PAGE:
Lewis Hamilton's collision with Max Verstappen during the British Grand Prix is one of those incidents that is likely to go down in F1 folklore, mainly due to the violent impact suffered by the Red Bull driver.
It is also an incident you could argue about forever and a day and you will always get a difference of opinion, not necessarily because people want to side with their favourite driver, but due to the nuances these days as to what constitutes a fair and legitimate manoeuvre.
The culmination was a 10-second penalty for Hamilton for causing a collision but was that the right decision?
For me, this was a racing incident, as with many we have seen in the past on the first lap, and will no doubt see again in the future.
There can be no doubt Verstappen is aware of Hamilton on his inside as he initially squeezes the Briton close to the wall along the Wellington Straight.
Verstappen then edges over to the left to provide himself with the ideal line to take into Copse. It is at that point that I believe he is convinced Hamilton will back off, yet Hamilton doesn't.
If you watch the onboard of Verstappen's car, at the moment he realises Hamilton is still committed, he makes an aggressive turn of his steering wheel to the right, an almost instinctively defensive manoeuvre, perhaps thinking if he does not do something then he will lose the lead of the race.
It is this sharp steering wheel flick, in tandem with the fact that Hamilton on the inside does not have the ideal line to take Copse that leads to the perfect storm, and the collision occurs.
For the stewards, the fact Hamilton never had his nose in front - he was just a few inches behind at best - heading into Copse, led to them determining the seven-time champion was "predominantly" [note the word] rather than wholly at fault for 'causing a collision'.
As they also only judge the incident itself, and not the consequences, this resulted in their decision that a 10-second penalty was sufficient.
From Hamilton's perspective, the words of his hero, the late Ayrton Senna, spring to mind - "If you no longer go for a gap that exists, you are no longer a racing driver."
Please don't tell me Verstappen would not have done the same if in Hamilton's race boots. This may be the first incident between the pair this season, I suspect it won't be the last.
Sam Hall [deputy editor] - Onus was on Hamilton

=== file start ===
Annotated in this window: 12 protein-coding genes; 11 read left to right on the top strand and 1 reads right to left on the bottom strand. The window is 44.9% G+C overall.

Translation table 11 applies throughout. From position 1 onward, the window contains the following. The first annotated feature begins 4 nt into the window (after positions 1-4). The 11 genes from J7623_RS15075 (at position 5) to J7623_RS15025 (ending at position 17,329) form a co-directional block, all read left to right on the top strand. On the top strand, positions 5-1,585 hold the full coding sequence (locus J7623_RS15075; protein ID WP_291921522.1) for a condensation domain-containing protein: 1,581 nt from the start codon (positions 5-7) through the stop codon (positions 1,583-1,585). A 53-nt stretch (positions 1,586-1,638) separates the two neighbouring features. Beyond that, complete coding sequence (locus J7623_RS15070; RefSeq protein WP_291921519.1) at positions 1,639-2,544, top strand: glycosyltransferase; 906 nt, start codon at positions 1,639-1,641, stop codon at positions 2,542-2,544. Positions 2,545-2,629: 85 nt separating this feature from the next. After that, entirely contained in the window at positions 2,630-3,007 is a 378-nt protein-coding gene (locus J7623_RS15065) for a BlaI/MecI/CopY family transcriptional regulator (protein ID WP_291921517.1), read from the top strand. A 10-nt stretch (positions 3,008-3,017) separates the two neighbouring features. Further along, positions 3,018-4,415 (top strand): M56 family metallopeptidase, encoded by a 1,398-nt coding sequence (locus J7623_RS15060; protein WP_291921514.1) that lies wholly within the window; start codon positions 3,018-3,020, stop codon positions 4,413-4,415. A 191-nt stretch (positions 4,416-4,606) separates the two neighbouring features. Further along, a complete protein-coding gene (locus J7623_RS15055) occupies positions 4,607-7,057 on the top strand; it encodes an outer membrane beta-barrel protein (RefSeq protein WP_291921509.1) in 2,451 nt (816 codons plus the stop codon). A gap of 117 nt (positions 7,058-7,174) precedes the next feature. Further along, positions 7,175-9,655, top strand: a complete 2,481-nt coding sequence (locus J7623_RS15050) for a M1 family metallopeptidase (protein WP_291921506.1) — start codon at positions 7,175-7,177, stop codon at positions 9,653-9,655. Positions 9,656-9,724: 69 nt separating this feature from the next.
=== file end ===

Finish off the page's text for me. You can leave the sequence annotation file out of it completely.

Looking at the incident objectively, Hamilton's line for Copse was compromised and there was no way he was going to make it through the corner carrying such speed without making contact, assuming that Verstappen, who held the racing line, was also not going to back out.
In this instance, with Hamilton alongside but never level or ahead, the onus was on the Mercedes driver to back out and although he lifted, the effort to avoid a crash was not enough and a 51g trip to the wall was the result for Verstappen.
Should Verstappen have yielded? No, absolutely not. He held track position and the racing line, as said, so was entirely within his rights to turn in and take the corner.
Racing room was left for Hamilton but, as he had been forced against the wall so had dirty, as well as cold, tyres, the understeer suffered was sadly inevitable.
Incidents like this are always judged in isolation so while there will be comparisons to other comings together between Max, Lewis and others, they are frankly irrelevant in this discussion.
A 10-second penalty was deserved as Hamilton, although not wholly responsible, was predominantly at fault.
The fact he survived and went on to win the race will sting Red Bull but that is racing and were the roles reversed, Red Bull would celebrate such a win with every bit of gusto as was displayed at Mercedes.
At the end of the day, accidents will happen and this, I suspect, is the first of a few this year.
Ewan Gale [F1 writer] - Red Bull may regret insults
As much as I understand the penalty and the phraseology that surrounds it, I don't agree with it.
There was no clear mistake from either party and although Hamilton was most at fault, a line must surely be drawn somewhere to determine racing incidents.
Hamilton was far enough alongside for the move to be considered legitimate and contact between wheels only came as he was backing out.
If he had come from behind, locked a wheel realising his error and taken Verstappen out, then a penalty would be fully warranted.
Whilst he held the racing line, there is an argument that with a 33-point lead ahead of the race, Verstappen may have been better off leaving more of a margin given the perils of the corner, as Hamiton had done previously at Brooklands.
The most important outcome is that Verstappen is healthy and the championship fight can continue, of course, with some added spice.
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